Galileo wasn’t the first to build the device that would become known as the telescope, but he seems to have been the first to use it to study the heavens.
In 1608, Hans Lippershey of Holland, an eyeglass maker, asked for a patent on a “certain instrument for seeing far.” One of the stories says that Lippershey got the idea for his invention when children playing in his shop held two eyeglass lenses up together and found they could see the weathervane atop a distant church.
The device, called a spyglass, was used to magnify distant objects on Earth. As soon as Galileo learned about the device, he built one and set about improving it, creating the first refracting telescope. The primary lens was convex, and the second lens, the eyepiece, was concave. Then he developed techniques for grinding and polishing the lenses and used math to calculate the distance between the lenses that would create the clearest images.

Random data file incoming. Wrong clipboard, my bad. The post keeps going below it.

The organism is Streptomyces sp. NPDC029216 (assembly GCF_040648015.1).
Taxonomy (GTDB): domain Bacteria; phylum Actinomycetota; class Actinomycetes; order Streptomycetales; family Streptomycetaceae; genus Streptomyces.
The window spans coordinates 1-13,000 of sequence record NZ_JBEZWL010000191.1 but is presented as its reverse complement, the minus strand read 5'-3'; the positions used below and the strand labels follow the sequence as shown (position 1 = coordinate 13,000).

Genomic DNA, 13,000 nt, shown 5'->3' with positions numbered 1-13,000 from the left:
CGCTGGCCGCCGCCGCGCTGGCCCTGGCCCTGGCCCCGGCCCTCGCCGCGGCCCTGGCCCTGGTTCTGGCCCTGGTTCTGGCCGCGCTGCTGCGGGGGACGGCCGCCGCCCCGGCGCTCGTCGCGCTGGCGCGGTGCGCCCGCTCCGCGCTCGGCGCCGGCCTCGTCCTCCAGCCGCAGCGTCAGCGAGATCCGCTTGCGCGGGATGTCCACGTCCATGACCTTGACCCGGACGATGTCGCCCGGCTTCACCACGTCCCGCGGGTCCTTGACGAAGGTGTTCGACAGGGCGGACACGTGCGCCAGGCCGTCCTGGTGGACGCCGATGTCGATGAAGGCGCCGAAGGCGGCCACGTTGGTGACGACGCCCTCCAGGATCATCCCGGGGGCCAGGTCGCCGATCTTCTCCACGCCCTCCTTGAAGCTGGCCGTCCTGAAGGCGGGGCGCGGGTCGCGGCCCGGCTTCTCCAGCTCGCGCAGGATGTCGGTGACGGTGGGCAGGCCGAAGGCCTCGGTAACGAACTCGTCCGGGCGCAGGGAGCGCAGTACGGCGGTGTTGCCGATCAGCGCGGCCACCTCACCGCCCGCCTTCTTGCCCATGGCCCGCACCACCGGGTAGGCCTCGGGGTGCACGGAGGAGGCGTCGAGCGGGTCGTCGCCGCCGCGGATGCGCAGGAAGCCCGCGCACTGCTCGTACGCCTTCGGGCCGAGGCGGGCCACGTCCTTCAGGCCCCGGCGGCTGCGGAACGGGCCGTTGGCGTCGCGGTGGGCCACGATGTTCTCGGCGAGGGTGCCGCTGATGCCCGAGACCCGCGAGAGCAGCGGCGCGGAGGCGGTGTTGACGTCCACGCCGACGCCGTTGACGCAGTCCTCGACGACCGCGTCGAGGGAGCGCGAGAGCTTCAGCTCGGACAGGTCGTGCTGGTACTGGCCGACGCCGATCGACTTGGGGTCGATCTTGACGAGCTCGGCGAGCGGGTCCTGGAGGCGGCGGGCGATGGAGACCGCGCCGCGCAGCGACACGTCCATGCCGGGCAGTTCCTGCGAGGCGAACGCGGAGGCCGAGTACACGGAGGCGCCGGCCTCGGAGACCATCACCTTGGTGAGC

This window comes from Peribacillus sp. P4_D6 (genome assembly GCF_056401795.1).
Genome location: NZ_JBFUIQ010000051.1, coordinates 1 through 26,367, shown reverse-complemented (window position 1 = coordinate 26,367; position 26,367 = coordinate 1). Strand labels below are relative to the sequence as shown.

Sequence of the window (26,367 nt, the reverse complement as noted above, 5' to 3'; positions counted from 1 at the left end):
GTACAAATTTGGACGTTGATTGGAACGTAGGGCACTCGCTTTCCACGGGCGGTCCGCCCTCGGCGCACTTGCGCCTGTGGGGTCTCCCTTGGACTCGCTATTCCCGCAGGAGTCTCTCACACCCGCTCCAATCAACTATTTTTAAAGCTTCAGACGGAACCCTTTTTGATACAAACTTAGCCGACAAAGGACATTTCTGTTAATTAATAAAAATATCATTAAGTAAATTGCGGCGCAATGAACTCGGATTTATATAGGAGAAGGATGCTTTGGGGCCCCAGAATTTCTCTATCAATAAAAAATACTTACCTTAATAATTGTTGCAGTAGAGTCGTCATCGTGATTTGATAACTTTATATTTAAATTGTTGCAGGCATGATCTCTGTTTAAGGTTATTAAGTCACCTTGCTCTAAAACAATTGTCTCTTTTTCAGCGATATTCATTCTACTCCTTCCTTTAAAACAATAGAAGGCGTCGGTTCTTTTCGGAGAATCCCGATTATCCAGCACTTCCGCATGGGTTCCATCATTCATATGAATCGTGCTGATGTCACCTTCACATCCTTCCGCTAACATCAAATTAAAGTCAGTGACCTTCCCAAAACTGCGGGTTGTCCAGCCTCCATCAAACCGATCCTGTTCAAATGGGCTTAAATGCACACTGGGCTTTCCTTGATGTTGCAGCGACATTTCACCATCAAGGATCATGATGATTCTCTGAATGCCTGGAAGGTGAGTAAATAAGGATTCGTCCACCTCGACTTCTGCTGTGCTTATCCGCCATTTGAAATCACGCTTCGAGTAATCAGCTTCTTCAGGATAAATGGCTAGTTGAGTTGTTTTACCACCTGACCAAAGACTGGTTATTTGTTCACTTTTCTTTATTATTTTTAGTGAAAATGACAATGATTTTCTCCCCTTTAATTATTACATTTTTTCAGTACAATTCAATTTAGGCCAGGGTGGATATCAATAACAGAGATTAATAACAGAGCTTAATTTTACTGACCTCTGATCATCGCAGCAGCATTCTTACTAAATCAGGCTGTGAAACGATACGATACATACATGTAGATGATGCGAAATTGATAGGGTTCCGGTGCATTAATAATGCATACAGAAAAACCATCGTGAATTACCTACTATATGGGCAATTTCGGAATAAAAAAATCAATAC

Galileo figured out that a greater distance between the lenses would let him see close objects more clearly, and that a shorter distance between the lenses would let him see faraway objects better. He also placed his refracting telescope on a stand, so he didn’t have to worry about his hands shaking while he made his observations.
|Light collector:||Glass lens|
(92.7 cm) long